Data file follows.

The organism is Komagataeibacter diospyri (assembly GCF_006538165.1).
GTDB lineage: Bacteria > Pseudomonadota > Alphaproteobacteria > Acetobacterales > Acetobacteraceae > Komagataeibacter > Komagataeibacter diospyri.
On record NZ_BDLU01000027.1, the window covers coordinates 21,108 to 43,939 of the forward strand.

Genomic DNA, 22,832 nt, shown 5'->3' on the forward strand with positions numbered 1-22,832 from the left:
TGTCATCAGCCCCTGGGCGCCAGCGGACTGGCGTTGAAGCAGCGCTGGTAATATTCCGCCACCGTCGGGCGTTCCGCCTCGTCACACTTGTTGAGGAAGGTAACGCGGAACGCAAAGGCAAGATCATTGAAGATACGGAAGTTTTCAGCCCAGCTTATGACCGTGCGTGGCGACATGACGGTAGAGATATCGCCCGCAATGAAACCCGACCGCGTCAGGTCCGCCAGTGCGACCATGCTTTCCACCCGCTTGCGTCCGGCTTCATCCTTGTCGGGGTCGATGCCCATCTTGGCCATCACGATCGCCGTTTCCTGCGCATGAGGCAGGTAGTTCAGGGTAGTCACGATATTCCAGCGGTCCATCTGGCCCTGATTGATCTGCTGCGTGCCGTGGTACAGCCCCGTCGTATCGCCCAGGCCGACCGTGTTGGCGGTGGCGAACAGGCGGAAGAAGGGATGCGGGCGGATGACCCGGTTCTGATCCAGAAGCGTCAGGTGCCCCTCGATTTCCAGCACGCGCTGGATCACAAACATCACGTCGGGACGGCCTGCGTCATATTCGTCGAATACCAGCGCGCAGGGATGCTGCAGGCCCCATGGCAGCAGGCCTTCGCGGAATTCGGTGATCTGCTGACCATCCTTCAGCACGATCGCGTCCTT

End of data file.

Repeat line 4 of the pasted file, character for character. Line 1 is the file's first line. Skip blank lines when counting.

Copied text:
Genomic DNA, 22,832 nt, shown 5'->3' on the forward strand with positions numbered 1-22,832 from the left: